Recipe courtesy the Kala Ghoda Cafe

Bento Lunch Box Recipe > serves: 1

3-Cereal mix
Calories: 360 to 380 (approx)

50 g bown rice, soaked for two hours
50 g quinoa, soaked for three to four hours
50 g buckwheat, washed and transferred to a sieve to drain
2 to 3 garlic flakes, chopped
50 g onion (1 small onion), chopped
1 celery stalk, chopped
1 tbsp extra virgin olive oil
1 tbsp butter
A few mint leaves, chopped
A few parsley leaves, chopped
Salt and freshly ground pepper, to taste

Each of the grains has to be cooked separately. It is best to cook each grain in more water than required, so that once it is cooked, the excess water can be drained off. Add the brown rice to boiling water. It should take approximately 25 minutes to cook. Strain the rice in a colander or sieve to drain off excess liquid.

Add the buckwheat to boiling water and cook it for 10 to 15 minutes and then strain it. Add the quinoa to boiling water. The grain cooks relatively quickly, taking 5 to 10 minutes. Be careful to take it off the flame before it acquires a porridge-like consistency.

Once the three grains are cooked, heat the olive and butter in a pan, chuck in the garlic, onion and celery. Stir. Make sure that the garlic and onion don't brown. Chuck in the three grains. Stir-fry for two minutes or so. Season with salt and pepper and add the chopped mint and parsley. Mix. Take the 3-cereal mix off the flame.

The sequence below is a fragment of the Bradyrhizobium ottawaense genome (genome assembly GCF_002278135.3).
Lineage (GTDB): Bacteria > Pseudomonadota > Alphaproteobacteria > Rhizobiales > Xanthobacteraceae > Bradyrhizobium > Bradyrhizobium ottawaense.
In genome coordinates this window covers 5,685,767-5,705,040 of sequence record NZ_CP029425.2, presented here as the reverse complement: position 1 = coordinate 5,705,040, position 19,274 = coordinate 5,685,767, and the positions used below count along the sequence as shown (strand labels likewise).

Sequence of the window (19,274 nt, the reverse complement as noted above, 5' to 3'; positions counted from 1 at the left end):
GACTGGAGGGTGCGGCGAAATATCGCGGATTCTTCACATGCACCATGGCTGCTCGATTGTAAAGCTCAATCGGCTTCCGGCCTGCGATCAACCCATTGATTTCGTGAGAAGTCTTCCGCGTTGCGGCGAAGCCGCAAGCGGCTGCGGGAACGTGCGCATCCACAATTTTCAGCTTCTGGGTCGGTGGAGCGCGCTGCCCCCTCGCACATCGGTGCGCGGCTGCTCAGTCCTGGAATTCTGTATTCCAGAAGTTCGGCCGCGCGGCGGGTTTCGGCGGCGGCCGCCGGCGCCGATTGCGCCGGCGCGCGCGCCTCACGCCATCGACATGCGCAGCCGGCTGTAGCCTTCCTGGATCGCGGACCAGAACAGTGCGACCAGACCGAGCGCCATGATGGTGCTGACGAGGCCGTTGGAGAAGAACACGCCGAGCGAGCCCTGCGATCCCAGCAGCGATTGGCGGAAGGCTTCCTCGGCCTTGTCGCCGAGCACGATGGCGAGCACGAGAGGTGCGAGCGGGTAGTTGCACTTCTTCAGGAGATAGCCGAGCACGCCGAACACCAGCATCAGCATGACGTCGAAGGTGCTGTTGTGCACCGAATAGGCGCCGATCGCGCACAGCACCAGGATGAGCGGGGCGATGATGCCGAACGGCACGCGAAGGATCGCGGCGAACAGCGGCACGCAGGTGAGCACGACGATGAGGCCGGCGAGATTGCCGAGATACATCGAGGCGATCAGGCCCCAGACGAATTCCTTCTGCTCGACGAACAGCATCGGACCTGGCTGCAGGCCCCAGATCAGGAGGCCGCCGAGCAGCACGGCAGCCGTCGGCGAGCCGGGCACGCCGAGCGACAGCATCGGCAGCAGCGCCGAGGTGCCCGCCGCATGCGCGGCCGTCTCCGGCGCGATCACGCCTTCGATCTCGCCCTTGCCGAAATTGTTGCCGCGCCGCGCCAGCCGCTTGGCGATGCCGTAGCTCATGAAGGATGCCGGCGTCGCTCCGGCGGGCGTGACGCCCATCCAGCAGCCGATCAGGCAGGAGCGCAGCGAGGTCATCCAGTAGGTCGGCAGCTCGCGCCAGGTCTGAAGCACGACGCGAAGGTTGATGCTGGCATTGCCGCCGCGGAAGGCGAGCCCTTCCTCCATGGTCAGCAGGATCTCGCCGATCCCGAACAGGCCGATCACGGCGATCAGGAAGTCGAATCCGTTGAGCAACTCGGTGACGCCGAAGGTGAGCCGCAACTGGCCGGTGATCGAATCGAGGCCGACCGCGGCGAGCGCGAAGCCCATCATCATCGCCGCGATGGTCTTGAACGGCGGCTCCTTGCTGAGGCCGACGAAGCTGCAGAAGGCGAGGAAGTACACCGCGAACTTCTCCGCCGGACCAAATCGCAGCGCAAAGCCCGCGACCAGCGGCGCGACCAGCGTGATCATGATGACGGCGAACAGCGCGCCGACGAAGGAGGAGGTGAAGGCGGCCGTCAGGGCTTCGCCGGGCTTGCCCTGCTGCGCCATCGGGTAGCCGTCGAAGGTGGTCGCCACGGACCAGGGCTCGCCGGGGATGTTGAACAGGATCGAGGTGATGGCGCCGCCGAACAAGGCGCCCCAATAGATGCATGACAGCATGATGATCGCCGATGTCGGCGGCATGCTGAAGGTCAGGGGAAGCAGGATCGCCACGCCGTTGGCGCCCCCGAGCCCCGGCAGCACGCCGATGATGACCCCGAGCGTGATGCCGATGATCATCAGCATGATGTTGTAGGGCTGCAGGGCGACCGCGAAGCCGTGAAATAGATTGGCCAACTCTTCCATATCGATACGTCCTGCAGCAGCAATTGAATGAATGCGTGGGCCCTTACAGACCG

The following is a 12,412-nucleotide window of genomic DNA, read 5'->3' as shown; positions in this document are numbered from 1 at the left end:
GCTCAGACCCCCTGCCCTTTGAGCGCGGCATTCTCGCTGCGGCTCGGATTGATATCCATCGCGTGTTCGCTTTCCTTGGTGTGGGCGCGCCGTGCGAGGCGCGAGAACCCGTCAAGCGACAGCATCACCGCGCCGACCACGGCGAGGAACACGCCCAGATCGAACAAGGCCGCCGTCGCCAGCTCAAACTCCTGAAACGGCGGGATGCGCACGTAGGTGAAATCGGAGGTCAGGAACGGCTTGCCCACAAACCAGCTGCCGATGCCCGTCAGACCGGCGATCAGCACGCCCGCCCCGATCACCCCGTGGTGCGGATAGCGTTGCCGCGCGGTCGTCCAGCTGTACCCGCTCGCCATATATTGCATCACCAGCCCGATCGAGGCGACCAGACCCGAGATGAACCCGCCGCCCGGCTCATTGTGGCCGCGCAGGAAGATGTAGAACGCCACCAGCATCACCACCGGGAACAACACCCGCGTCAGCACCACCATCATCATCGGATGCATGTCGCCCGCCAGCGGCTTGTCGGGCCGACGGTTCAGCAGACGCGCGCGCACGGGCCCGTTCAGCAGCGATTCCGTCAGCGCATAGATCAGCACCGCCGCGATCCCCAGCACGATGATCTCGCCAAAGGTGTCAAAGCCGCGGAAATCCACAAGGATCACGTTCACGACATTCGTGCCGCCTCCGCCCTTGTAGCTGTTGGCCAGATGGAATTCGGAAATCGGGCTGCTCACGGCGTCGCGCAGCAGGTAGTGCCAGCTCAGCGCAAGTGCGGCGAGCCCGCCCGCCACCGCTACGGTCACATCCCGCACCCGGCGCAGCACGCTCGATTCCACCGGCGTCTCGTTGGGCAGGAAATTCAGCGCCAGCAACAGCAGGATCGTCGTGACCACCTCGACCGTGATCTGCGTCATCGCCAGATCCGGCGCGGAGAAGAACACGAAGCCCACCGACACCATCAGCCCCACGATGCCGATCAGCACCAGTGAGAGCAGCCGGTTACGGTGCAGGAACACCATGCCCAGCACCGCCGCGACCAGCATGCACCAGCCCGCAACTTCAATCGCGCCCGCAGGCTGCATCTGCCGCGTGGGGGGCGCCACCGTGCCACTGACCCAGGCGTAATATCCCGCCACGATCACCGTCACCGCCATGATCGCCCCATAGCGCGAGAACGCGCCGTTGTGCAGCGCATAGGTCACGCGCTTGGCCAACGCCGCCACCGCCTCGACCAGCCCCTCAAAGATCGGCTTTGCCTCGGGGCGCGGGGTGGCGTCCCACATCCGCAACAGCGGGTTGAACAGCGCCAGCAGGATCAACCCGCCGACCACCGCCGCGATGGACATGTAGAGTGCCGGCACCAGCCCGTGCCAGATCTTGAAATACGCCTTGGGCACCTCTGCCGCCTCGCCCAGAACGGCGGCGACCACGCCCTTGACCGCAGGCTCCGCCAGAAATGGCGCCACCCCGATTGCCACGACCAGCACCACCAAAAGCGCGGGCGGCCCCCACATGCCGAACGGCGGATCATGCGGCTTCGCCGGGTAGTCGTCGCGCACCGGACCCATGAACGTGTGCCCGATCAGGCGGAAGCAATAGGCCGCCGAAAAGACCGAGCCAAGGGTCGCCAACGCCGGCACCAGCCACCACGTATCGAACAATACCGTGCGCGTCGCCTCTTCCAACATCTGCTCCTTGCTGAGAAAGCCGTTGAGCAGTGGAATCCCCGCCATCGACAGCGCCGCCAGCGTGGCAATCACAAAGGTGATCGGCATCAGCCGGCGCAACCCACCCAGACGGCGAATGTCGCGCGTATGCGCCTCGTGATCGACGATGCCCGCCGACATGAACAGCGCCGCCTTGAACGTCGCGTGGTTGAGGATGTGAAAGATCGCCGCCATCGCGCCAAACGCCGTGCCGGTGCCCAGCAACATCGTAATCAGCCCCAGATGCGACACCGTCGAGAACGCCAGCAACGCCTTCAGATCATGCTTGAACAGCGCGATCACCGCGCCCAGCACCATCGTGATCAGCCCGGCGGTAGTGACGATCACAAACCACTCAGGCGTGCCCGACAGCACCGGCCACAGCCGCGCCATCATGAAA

Marinated tofu
50 g tofu, sliced in two
1 tbsp extra virgin
olive oil
Dark soya bean sauce
Salt and pepper, to taste

Season the tofu slices with the soya sauce, salt and pepper. Heat the oil in a wok or non-stick pan and pan-fry the tofu slices.
sweet potato mash
Calories: 100

50 g sweet potato (1 small potato)
1 coffee spoon extra virgin olive oil
1/3 coffee spoon butter, melted
A few basil leaves, chopped
salt and pepper, to taste

Cook the sweet potato in hot water for 20 minutes. Once the potato is cooked, mash it with a little melted butter and olive oil. Add the basil leaves. Season with salt and pepper and mould into a patty.

Stir-fried veggies
Calories: 120

Broccoli, 3 to 5 florets
Carrots, 3 to 5 slices
Red bell pepper, 3 to 5 pieces
Yellow bell pepper, 3 to 5 pieces
3 to 5 green beans
3 to 5 mushrooms, sliced
One or two spinach leaves (10g)
Tomato, 3 to 5 pieces
1 big spoon of extra virgin olive oil
25 gm garlic
25 gm spring onions (whites)
coriander and parsley leaves, chopped

Add the olive oil to a wok or pan. When it is hot, chuck in the garlic and the spring onions. Give it a quick stir.
Add the vegetables and stir-fry them on a high flame. The vegetables should be a little crunchy before you take them off the flame. Add the fresh herbs to garnish.

Red pesto
Calories: 160 (approx)

50 g tomato (1 small tomato)
10 ml beetroot juice
10 g almonds
5 ml lemon juice
1 big spoon extra virgin olive oil
a few basil leaves, chopped

Whizz all the ingredients in a mixer. Garnish with a few strands of alfalfa sprouts. To assemble, take two glass bowls. Place the stir-fried veggies and sweet potato mash in one bowl. In the other bowl, place the 3-grain cereal, add the tofu over it, add a few spoonfuls of red pest and garnish with alfalfa sprouts.

Recipe courtesy Maud Chuffart of
The Yoga House